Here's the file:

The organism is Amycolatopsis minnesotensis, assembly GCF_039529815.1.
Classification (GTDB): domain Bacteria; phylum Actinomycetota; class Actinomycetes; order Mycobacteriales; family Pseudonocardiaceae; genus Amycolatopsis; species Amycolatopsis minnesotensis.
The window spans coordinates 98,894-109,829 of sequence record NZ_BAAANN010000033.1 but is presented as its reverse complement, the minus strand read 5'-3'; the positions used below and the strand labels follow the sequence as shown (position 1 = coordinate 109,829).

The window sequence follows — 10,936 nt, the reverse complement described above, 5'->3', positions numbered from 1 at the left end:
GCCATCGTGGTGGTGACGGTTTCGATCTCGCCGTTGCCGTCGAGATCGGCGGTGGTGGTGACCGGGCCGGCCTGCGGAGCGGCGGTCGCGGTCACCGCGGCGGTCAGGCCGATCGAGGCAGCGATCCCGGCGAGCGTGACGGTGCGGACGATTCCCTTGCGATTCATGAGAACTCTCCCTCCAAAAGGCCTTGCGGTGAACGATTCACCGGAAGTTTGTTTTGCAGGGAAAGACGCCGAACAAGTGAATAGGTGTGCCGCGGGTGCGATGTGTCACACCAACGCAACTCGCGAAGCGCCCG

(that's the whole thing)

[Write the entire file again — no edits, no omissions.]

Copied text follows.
The organism is Amycolatopsis minnesotensis, assembly GCF_039529815.1.
Classification (GTDB): domain Bacteria; phylum Actinomycetota; class Actinomycetes; order Mycobacteriales; family Pseudonocardiaceae; genus Amycolatopsis; species Amycolatopsis minnesotensis.
The window spans coordinates 98,894-109,829 of sequence record NZ_BAAANN010000033.1 but is presented as its reverse complement, the minus strand read 5'-3'; the positions used below and the strand labels follow the sequence as shown (position 1 = coordinate 109,829).

The window sequence follows — 10,936 nt, the reverse complement described above, 5'->3', positions numbered from 1 at the left end:
GCCATCGTGGTGGTGACGGTTTCGATCTCGCCGTTGCCGTCGAGATCGGCGGTGGTGGTGACCGGGCCGGCCTGCGGAGCGGCGGTCGCGGTCACCGCGGCGGTCAGGCCGATCGAGGCAGCGATCCCGGCGAGCGTGACGGTGCGGACGATTCCCTTGCGATTCATGAGAACTCTCCCTCCAAAAGGCCTTGCGGTGAACGATTCACCGGAAGTTTGTTTTGCAGGGAAAGACGCCGAACAAGTGAATAGGTGTGCCGCGGGTGCGATGTGTCACACCAACGCAACTCGCGAAGCGCCCG